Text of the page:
Flavor: “Low to moderately strong banana and clove flavor.  The balance and intensity of the phenol and ester components can vary but the best examples are reasonably balanced and fairly prominent.”

Mouthfeel: “Medium-light to medium body; never heavy.  Suspended yeast may increase the perception of body.  The texture of wheat imparts the sensation of a fluffy, creamy fullness that may progress to a light, spritzy finish aided by high carbonation.  Always effervescent.”

Overall Impression: “A pale, spicy, fruity, refreshing wheat-based ale.”

History: “A traditional wheat-based ale originating in Southern Germany that is a specialty for summer consumption, but generally produced year-round.”

Ingredients: “By German law, at least 50% of the grist must be malted wheat, although some versions use up to 70%; the remainder is Pilsner malt.”

Vital Statistics:

OG:  1.044 – 1.052

IBUs:  8 – 15

FG:  1.010 – 1.014

SRM:  2 – 8

ABV:  4.3 – 5.6%

 

Commercial Examples:

Schneider Weisse

Paulaner Hefe-Weizen

Hacker-Pschorr Weisse

Franziskaner Hefe-Weisse

Penn Weizen

Capitol Kloster Weizen

Sudwerk Hefeweizen

Brooklyner Weisse

Barrelhouse Hocking Hills HefeWeizen

Sprecher Hefeweizen

15B. Dunkelweizen

Aroma: “Moderate to strong phenols (usually clove) and fruity esters (usually banana).  … Any malt character is supportive and does not overpower the yeast character.  No diacetyl or DMS.  A light tartness is optional but acceptable.”

Appearance: “Light copper to mahogany brown in color.  A very thick, moussy, long-lasting off-white head is characteristic.”

Flavor: “Low to moderately strong banana and clove flavor.  The balance and intensity of the phenol and ester components can vary but the best examples are reasonably balanced and fairly prominent. … A tart, citrusy character from yeast and high carbonation is sometimes present, but typically muted.  Well rounded, flavorful, often somewhat sweet palate with a relatively dry finish.  No diacetyl or DMS.”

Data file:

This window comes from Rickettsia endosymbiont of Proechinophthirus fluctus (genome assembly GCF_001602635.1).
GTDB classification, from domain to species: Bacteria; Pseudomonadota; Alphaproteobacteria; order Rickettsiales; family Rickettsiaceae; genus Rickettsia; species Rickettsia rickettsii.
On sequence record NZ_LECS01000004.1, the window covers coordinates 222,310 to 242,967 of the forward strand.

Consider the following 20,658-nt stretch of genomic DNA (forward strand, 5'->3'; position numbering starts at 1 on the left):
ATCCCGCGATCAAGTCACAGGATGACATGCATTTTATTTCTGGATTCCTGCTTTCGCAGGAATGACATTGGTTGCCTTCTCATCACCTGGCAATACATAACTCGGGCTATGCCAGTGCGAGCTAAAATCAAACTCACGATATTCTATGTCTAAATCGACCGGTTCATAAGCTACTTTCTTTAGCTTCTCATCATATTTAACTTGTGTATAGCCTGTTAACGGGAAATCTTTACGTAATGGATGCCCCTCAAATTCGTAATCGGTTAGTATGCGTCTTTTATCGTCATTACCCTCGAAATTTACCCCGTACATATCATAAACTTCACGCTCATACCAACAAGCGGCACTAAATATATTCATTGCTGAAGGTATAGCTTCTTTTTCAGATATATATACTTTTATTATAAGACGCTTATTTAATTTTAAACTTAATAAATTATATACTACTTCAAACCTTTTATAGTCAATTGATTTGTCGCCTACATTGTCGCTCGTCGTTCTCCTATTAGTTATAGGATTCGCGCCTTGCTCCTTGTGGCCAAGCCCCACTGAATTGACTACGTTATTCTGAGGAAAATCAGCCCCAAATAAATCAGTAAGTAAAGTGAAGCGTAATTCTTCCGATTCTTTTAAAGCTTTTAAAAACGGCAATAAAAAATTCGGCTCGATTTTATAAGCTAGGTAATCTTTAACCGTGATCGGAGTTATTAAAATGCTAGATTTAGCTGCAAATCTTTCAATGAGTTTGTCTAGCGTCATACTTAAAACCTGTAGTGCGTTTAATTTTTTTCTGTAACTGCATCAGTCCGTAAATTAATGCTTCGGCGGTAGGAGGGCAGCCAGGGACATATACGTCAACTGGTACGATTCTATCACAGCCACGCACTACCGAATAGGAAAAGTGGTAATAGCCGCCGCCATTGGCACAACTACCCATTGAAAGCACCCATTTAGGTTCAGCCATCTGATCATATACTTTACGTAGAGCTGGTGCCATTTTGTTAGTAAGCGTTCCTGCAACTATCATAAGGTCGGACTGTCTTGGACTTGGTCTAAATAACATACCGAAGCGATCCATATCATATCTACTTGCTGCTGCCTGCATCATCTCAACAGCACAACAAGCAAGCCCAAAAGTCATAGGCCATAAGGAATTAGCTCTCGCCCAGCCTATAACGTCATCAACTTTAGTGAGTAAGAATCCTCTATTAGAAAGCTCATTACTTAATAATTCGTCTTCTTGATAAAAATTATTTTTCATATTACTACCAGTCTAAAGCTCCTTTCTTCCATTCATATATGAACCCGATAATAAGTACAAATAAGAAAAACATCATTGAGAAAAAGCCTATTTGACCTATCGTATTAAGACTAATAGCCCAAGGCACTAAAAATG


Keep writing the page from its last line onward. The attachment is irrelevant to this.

Mouthfeel: “Medium-light to medium-full body.  … Effervescent.”

Overall Impression: “A moderately dark, spicy, fruity, malty, refreshing wheat-based ale.  Reflecting the best yeast and wheat character of a hefe-weizen blended with the malty richness of a Munich dunkel.”

History: “Old-fashioned Bavarian wheat beer was often dark.  In the 1950s and 1960s, wheat beers did not have a youthful image, since most older people drank them for their health-giving qualities.  Today, the lighter hefe-weizen is more common.”

 

Ingredients: “By German law, at least 50% of the grist must be malted wheat, although some versions use up to 70%; the remainder is usually Munich and/or Vienna malt.  A traditional decoction mash gives the appropriate body without cloying sweetness.  Weizen ale yeasts produce the typical spicy and fruity character, although extreme fermentation temperatures can affect the balance and produce off-flavors.  A small amount of noble hops are used only for bitterness.”

Vital Statistics:

OG:  1.044 – 1.056

IBUs:  10 – 18

FG:  1.010 – 1.014

SRM:  14 – 23

ABV:  4.3 – 5.6%

 

Commercial Examples:

Franziskaner Dunkel Hefe-Weisse

Hacker-Pschorr Weisse Dark

Tucher Dunkles Hefe Weizen

Ayinger Ur-Weisse

Brooklyner Dunkel-Weisse

Click here for more information